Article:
NY Times excerpts -
$1.4 Billion Development at Sugar Refinery in Brooklyn Wins Key Council Support
By CHARLES V. BAGLI
Published: June 29, 2010
The $1.4 billion plan to transform the former Domino Sugar refinery into a residential development on the Brooklyn waterfront won critical support in the City Council on Tuesday, after the developer agreed to cut the size of the project’s two tallest towers and provide a shuttle bus to the nearest subway. The project at the defunct Domino Sugar refinery in Brooklyn will offer 660 of its planned 2,200 apartments to poor and working-class New Yorkers.
The New Domino project, on the East River in Williamsburg, had divided a once-working-class neighborhood in desperate need of housing for longtime residents but overwhelmed by a wave of new luxury towers during the recent real estate boom.
The developer, the Community Preservation Corporation, has promised that 600 of the 2,200 apartments at the 11-acre Domino site will be for poor and working-class New Yorkers. The corporation is also preserving Domino’s refinery building and its 40-foot tall sign, while providing a public esplanade, shops and office and community space.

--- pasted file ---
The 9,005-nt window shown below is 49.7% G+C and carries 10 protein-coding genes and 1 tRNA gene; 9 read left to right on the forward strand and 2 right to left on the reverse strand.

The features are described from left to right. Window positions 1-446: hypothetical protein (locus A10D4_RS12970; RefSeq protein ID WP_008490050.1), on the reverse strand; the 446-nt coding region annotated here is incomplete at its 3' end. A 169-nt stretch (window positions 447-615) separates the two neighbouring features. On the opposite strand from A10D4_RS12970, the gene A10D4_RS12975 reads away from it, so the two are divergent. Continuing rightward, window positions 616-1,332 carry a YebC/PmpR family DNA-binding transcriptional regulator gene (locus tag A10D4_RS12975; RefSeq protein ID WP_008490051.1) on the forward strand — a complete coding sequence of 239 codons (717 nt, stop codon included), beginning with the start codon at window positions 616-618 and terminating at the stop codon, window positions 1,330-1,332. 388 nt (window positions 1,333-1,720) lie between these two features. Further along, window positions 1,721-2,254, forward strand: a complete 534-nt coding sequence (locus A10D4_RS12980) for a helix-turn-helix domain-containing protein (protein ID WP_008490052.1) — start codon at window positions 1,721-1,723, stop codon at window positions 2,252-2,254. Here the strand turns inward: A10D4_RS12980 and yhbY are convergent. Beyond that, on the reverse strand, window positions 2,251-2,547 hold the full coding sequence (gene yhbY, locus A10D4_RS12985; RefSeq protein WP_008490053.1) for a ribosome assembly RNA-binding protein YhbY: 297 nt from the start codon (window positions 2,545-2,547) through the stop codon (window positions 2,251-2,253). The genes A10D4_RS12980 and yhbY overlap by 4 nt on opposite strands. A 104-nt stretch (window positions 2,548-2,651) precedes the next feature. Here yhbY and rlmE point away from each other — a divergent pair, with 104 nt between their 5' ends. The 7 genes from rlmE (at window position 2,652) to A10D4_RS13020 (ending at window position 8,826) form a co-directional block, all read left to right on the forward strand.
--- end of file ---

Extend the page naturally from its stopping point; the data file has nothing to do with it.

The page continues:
“This is a way of turning a dead industrial site into a vibrant, mixed-use and mixed-income community that can be a model for redevelopment,” said Michael Lappin, president of the Community Preservation Corporation, which owns the site.
During last-minute negotiations, the developer agreed to reduce two planned 40-story towers to 36 floors. The lost space from those floors will be added to other buildings on the site. The corporation also agreed that construction, building service and eventual supermarket workers at the New Domino would be paid prevailing wages.